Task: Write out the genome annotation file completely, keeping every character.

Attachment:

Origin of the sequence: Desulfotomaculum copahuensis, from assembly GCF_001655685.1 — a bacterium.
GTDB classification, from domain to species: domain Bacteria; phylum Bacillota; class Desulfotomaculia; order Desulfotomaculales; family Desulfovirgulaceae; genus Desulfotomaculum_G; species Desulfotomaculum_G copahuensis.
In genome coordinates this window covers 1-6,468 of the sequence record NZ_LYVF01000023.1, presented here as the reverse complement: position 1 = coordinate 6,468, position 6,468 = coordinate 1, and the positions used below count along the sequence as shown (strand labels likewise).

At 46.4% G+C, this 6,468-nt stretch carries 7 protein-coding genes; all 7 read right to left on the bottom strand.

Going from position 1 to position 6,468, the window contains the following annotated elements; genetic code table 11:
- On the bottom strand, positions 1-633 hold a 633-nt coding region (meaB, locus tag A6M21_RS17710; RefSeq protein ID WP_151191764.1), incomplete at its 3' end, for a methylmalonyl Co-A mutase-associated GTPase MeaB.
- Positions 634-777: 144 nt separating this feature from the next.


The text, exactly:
Origin of the sequence: Desulfotomaculum copahuensis, from assembly GCF_001655685.1 — a bacterium.
GTDB classification, from domain to species: domain Bacteria; phylum Bacillota; class Desulfotomaculia; order Desulfotomaculales; family Desulfovirgulaceae; genus Desulfotomaculum_G; species Desulfotomaculum_G copahuensis.
In genome coordinates this window covers 1-6,468 of the sequence record NZ_LYVF01000023.1, presented here as the reverse complement: position 1 = coordinate 6,468, position 6,468 = coordinate 1, and the positions used below count along the sequence as shown (strand labels likewise).

At 46.4% G+C, this 6,468-nt stretch carries 7 protein-coding genes; all 7 read right to left on the bottom strand.

Going from position 1 to position 6,468, the window contains the following annotated elements; genetic code table 11:
- On the bottom strand, positions 1-633 hold a 633-nt coding region (meaB, locus tag A6M21_RS17710; RefSeq protein ID WP_151191764.1), incomplete at its 3' end, for a methylmalonyl Co-A mutase-associated GTPase MeaB.
- Positions 634-777: 144 nt separating this feature from the next.